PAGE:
A parent’s story: Grateful for nurturing school for children with special needs and tax credit scholarship program

Ryan Robins, shown here with his father, struggles with a form of dyslexia that caused him to fall far behind his classmates before his parents found out about the Academy of Innovation in Gainesville, Georgia, and the Georgia Special Needs Scholarship Program.

Editor’s note: This first-person essay from Georgia mother Karen Robins was adapted from the American Federation for Children’s Voices for Choice website.

My name is Karen Robins, and my son Ryan struggles with dyscalculia, or math dyslexia. It affects his ability to understand numbers – in dates, when telling time, when counting money, and when learning math facts.

Throughout his elementary school years, my husband and I moved Ryan from a public school to a private Montessori school and back to a public school. He continued to fall further and further behind his peers. He was fortunate to have some talented special education teachers who did their best to serve him, but it just wasn’t enough. He continued to decline. He felt like a failure.

As a fifth grader, his test scores showed he was performing in math at a pre-kindergarten level. There was no way he could understand fractions, let alone master them. His struggles carried over to other subjects, including reading, where he was performing at a first-grade level.

Ryan would come home from school feeling frustrated. Homework assignments that should have taken an hour to complete dragged on for four hours. His self-esteem plummeted and he became convinced he was stupid. His friendships and social interactions suffered because so many of the games his friends enjoyed required counting and numbers.

It didn’t help that he had been held back twice and was older than his classmates.

His teachers meant well, but they didn’t know what to do for him. By the time he was old enough for sixth grade, I knew he needed a specific dyslexia program to be successful, but our school district didn’t offer it. That’s when I found out about the Academy of Innovation in Gainesville, Georgia, about an hour from our home.

The Academy of Innovation is a non-profit, accredited private school with a personalized and positive approach to teaching children in grades 1 through 12. It compliments, rather than competes, with the community’s public education system, offering innovative approaches and proven, research-based teaching methods that address the individual needs of students like Ryan who face learning barriers.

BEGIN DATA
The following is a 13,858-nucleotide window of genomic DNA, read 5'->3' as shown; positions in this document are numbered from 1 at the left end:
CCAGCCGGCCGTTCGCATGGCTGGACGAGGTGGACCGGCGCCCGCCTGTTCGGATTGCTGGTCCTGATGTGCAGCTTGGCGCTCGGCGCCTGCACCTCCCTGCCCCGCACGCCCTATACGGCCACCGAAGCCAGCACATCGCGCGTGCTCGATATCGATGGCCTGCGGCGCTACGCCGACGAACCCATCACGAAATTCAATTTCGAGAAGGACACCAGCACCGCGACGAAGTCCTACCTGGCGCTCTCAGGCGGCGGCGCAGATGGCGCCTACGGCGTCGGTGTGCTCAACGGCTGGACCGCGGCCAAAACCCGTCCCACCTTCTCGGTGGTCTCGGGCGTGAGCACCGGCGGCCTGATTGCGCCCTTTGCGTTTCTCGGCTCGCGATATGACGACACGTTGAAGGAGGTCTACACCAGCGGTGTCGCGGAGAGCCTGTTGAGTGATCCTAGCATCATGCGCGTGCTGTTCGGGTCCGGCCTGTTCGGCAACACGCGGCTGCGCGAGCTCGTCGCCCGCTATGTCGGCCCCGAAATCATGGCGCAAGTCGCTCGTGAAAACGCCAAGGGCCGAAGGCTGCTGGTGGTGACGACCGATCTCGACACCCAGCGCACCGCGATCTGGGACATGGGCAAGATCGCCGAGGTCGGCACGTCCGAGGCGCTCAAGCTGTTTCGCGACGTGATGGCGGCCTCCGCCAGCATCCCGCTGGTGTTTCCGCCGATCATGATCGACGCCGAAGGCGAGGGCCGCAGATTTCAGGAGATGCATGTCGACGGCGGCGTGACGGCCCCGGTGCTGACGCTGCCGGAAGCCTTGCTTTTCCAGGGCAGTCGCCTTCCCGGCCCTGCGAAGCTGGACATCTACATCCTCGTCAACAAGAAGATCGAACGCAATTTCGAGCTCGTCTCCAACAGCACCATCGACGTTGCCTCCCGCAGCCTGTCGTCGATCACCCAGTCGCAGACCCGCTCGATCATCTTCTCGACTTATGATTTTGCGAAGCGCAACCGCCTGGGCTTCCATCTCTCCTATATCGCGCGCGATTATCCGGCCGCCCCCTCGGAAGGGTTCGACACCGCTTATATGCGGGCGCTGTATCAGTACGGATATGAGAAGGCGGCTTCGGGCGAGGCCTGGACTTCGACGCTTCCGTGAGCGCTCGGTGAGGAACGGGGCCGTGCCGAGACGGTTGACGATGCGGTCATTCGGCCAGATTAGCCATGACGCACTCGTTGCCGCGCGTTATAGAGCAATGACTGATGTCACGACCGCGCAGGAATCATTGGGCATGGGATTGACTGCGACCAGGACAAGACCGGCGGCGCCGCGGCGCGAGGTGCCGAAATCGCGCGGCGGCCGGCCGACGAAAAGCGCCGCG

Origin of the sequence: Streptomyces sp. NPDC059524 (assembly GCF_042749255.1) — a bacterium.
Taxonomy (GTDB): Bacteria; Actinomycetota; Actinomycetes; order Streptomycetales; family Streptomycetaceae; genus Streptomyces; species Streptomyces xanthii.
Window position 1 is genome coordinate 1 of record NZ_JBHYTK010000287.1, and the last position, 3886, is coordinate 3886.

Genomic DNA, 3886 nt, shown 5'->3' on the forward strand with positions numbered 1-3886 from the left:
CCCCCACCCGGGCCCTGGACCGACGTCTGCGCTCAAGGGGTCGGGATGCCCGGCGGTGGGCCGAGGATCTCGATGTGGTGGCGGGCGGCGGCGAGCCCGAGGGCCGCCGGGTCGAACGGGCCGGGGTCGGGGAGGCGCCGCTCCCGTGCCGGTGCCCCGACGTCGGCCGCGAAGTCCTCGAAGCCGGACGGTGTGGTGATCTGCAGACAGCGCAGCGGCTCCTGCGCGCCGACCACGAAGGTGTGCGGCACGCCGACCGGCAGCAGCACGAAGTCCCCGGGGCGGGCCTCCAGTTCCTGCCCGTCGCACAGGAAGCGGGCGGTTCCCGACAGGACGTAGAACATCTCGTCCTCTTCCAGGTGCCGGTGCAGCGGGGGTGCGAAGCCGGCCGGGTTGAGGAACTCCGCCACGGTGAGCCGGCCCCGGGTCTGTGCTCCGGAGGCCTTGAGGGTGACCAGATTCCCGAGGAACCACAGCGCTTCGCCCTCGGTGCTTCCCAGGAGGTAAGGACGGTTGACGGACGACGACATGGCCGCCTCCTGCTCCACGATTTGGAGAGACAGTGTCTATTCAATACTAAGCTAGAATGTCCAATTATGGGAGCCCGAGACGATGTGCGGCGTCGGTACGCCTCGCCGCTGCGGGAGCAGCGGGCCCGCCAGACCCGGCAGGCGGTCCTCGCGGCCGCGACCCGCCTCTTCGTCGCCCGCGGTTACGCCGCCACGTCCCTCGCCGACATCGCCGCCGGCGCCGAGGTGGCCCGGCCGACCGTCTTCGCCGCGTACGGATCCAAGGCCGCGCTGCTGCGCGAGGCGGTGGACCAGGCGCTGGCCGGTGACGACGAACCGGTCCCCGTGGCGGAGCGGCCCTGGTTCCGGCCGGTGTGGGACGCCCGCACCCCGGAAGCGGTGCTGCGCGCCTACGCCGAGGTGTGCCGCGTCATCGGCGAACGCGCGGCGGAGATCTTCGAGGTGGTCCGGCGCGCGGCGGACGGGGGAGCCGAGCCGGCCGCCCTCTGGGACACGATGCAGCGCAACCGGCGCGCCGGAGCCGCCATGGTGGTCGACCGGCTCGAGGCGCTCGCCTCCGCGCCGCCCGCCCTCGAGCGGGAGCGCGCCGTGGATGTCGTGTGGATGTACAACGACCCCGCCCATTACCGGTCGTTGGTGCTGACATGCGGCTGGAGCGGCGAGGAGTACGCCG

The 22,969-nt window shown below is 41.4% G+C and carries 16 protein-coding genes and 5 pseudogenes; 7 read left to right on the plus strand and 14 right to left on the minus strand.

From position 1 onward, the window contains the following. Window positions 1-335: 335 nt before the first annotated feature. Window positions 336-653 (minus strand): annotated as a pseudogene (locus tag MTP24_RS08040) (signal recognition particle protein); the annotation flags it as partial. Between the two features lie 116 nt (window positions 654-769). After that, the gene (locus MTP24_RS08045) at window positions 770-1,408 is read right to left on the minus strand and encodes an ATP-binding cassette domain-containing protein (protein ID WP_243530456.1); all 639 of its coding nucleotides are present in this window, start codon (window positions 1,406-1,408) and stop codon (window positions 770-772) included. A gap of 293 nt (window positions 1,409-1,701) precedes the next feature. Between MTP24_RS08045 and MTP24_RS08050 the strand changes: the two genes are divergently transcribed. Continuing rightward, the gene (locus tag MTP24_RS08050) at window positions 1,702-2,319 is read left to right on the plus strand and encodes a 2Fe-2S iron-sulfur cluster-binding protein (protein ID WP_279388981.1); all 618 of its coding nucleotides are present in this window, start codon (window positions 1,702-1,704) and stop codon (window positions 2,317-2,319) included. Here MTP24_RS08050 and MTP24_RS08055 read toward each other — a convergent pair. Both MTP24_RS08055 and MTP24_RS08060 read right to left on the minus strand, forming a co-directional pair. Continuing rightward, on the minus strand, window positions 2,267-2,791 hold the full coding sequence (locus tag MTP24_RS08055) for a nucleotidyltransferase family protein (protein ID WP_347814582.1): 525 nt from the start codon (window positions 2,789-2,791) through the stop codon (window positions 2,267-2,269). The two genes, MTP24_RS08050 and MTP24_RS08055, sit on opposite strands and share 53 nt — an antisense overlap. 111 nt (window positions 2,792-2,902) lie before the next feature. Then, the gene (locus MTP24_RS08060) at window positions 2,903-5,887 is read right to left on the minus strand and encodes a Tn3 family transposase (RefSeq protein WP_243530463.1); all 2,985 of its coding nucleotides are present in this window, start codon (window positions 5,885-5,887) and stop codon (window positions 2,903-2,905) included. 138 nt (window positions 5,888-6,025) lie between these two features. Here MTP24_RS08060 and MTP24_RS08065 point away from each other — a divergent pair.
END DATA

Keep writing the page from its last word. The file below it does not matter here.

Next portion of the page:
And fortunately for us, the school accepts the Georgia Special Needs Scholarship Program, a school choice program available for special needs students attending Georgia public schools who are served under an Individualized Education Plan. I’ve been able to factor the substantial commute into my schedule, but there would have been no way we could have sent Ryan to the academy without the scholarship.

Ryan has been at the school for a year, and he’s experienced a complete turnaround. He can spell, he can read, and he’s working on math skills, all because teaching and learning is achieved in a different manner at this amazing school. I always suspected that Ryan’s challenges weren’t due to a lack of intelligence; he just required a different teaching method, and that’s what we’ve found at Academy of Innovation.

A couple of weeks ago, all the students in Ryan’s class were assigned book reports. Each of them chose a famous person who had dyslexia, like George Washington and Albert Einstein. Just recently, Ryan said to me, “Ask me how to spell anything. I know how to spell now because I understand how letters work.”

Knowing my son is at a school that offers children with dyslexia the support they need is so reassuring. It’s a joy to see Ryan thriving, to know that he no longer considers himself stupid. And he loves being with other kids like him, children who learn differently like he does.

School choice to me means being able to select the school that’s the best fit for your child and being helped with the resources so he or she can attend that school. Not every school fits every child. I’ve seen that over and over, with my own child and with children in other families.

Looking back, I wish we had found the Academy of Innovation when Ryan was in first grade, but I’m grateful Ryan got there when he did.